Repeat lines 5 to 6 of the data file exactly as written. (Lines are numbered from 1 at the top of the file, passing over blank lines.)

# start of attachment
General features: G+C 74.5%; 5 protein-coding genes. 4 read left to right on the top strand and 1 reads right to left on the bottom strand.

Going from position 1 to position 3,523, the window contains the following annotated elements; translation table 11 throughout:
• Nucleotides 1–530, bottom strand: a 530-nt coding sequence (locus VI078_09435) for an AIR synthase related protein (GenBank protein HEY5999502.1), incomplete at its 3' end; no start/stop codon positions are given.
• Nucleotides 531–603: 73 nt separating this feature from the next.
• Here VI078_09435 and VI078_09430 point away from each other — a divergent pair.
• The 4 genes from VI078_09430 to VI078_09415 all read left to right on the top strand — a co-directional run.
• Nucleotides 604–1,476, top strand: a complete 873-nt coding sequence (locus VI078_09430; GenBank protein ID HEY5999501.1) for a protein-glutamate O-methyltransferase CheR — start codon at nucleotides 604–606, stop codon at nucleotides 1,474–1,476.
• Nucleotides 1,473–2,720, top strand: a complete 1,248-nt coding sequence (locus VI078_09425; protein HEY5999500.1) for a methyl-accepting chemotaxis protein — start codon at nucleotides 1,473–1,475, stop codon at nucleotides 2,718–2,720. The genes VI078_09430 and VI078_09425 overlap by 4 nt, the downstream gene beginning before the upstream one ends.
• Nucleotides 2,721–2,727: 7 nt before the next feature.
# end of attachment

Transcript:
• Here VI078_09435 and VI078_09430 point away from each other — a divergent pair.
• The 4 genes from VI078_09430 to VI078_09415 all read left to right on the top strand — a co-directional run.